10 Heart Attack Warning Signs That May Surprise You

The classic heart attack stereotype — a paunchy, middle-aged man clutching at his heart after years of too little exercise and too much fatty food — remains just that. It is a stereotype, at least where gender is concerned.

While heart disease continues to strike men at an alarming rate, equally alarming is the fact that heart disease is the leading cause of death for women in the U.S., according to the Centers for Disease Control (CDC). It killed nearly 300,000 women in 2009 — that’s one in every four female deaths.

Does that surprise you? If so, you’re not alone. The CDC says that only 54 percent of women recognize that heart disease is their number one killer, despite public awareness campaigns. Women typically don’t make their own health a top priority, especially when they are focusing all of their energies on caring for other people.

One of the most striking findings over the past few decades has been that the symptoms of heart attack in women can differ somewhat from those in men. Because the signs are not typical, some women just assume it’s indigestion or the flu. They brush it off.

10 Heart Attack Warning Signs That May Surprise You - In Content

The American Heart Association advises that if you experience any of the following, call 911 immediately, even if you aren’t sure whether you’re having a heart attack:

  1. Uncomfortable pressure, squeezing, tightness, fullness or pain (sometimes crushing) in your chest. It lasts more than a few minutes, or goes away and comes back.
  2. Pain or discomfort in one or both arms, the back, neck, jaw, shoulders or stomach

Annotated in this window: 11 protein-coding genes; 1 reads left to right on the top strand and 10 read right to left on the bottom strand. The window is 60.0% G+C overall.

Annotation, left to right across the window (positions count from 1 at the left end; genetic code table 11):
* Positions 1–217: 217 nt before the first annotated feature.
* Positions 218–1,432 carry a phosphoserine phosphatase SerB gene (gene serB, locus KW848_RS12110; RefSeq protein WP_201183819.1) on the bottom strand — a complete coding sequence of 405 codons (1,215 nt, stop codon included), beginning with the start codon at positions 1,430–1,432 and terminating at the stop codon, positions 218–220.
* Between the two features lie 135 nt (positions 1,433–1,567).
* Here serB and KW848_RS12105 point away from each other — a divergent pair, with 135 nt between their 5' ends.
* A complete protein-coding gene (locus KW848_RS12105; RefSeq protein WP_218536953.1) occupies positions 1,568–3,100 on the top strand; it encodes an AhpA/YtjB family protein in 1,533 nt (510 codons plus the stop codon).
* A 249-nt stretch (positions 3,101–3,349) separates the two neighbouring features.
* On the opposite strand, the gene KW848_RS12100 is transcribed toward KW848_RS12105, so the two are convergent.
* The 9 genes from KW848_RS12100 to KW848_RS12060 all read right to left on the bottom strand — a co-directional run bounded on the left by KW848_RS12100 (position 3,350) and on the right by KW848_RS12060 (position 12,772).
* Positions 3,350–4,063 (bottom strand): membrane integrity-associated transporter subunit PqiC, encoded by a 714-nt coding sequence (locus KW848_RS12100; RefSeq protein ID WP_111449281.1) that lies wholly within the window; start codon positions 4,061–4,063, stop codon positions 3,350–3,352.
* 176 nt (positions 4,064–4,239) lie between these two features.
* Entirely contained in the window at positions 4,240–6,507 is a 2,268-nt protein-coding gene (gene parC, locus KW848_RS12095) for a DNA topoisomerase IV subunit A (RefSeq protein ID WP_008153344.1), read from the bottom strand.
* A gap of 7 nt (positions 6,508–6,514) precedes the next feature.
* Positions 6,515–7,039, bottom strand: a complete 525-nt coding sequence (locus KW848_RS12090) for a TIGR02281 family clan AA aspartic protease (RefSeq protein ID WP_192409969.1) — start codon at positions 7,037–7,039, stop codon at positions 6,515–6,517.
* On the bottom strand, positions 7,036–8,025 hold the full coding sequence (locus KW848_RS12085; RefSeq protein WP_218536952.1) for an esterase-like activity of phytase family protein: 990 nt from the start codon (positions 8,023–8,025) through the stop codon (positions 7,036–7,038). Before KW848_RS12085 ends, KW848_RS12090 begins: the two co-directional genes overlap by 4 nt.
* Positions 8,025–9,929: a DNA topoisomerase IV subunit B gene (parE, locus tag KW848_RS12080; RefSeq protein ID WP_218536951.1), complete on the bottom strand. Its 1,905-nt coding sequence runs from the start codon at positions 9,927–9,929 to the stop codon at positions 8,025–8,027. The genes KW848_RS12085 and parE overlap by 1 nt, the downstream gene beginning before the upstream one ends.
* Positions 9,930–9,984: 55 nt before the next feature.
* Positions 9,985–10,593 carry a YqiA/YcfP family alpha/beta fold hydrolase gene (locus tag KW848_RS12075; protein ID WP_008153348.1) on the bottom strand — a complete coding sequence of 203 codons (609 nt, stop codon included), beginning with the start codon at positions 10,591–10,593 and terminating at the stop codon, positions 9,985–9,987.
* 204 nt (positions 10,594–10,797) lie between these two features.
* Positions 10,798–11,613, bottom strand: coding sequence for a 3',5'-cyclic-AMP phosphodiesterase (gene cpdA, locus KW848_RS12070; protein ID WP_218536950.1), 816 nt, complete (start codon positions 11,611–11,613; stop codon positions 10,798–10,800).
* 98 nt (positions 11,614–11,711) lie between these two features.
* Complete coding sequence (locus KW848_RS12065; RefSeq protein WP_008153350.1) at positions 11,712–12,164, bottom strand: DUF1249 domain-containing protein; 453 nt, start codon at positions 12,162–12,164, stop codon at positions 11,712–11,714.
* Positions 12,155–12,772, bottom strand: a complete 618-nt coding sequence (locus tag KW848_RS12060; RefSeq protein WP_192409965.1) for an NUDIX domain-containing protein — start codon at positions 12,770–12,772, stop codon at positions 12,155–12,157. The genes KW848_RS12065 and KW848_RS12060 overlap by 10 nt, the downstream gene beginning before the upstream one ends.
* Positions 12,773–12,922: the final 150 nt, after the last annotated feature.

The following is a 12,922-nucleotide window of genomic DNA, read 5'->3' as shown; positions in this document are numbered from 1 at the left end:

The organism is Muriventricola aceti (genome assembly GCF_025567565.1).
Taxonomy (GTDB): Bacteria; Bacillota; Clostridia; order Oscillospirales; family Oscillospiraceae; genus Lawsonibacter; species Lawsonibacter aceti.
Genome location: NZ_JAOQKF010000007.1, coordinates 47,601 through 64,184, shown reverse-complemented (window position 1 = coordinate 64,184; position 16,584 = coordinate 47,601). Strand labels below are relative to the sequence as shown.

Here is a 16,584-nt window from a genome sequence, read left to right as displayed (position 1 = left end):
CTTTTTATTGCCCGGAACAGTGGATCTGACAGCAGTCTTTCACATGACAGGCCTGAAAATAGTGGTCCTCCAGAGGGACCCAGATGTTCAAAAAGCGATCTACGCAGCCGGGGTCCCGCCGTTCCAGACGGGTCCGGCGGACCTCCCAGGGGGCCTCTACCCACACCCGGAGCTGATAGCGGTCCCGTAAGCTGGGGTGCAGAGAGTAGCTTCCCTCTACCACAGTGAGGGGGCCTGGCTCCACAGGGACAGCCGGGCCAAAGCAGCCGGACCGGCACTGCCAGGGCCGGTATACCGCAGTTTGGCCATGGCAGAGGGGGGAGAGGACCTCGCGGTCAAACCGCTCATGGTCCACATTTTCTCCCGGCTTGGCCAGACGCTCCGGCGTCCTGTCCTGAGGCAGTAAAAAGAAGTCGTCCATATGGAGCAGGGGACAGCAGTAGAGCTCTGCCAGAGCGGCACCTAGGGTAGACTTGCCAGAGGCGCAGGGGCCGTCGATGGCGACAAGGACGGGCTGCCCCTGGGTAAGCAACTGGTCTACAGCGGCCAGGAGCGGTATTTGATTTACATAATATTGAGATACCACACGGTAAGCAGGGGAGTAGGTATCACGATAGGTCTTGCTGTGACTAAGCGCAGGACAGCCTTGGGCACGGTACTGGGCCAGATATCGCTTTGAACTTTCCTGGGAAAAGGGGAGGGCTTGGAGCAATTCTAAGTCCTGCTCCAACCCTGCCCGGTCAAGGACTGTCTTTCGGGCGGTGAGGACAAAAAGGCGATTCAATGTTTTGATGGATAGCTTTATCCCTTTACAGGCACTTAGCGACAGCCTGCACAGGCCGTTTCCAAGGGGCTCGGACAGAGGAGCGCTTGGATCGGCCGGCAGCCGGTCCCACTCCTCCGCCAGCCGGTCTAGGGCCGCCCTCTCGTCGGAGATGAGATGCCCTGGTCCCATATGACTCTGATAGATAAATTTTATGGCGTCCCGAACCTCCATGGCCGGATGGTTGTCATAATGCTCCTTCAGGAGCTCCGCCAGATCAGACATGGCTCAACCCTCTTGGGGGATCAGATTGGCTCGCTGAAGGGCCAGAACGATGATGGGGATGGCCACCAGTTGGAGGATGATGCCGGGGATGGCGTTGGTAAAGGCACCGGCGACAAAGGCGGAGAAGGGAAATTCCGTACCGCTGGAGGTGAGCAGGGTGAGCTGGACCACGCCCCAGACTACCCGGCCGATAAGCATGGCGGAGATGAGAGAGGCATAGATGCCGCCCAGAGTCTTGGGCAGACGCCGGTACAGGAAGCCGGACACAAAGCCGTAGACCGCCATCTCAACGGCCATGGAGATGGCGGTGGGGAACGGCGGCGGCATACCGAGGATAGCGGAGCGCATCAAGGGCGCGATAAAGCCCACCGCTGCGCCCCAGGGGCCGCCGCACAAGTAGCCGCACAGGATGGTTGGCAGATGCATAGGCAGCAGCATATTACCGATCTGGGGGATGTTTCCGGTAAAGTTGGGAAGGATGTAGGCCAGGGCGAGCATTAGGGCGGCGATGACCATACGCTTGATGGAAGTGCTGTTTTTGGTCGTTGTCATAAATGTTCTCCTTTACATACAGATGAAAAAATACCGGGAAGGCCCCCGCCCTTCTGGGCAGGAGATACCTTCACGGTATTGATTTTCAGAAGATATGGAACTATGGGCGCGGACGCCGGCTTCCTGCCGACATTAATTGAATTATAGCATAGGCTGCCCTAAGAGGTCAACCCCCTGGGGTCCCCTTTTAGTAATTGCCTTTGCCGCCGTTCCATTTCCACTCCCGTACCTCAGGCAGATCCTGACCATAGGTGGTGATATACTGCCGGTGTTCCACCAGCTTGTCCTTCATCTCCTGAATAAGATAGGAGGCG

3. Shortness of breath with or without chest discomfort
  4. A feeling like severe heartburn
  5. Breaking out in a cold sweat, nausea, vomiting or lightheadedness
    But some women in the throes of a heart attack have also experienced symptoms that are more subtle, including:
  6. Anxiety (feeling uneasy or worried)
  7. Indigestion (upset stomach)
  8. Problems breathing
  9. Trouble sleeping
  10. Unusual tiredness
Symptoms of heart attack in women can differ somewhat from those in men.

Sometimes, when the symptoms are vague, people are embarrassed to show up in an emergency department. But every emergency worker would rather have you be wrong, than wait and delay treatment of a heart attack.

Make your health your first priority, and make sure you have your cholesterol, blood pressure and other health indicators checked regularly. Talk to your doctor about your risk, and if you experience any of the warning signs, get help right away.

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If you are experiencing any of these symptoms, call 9-1-1. To find a cardiologist, call (866) 608-FIND(866) 608-FIND or complete the form below to receive a call from our call center to schedule an appointment.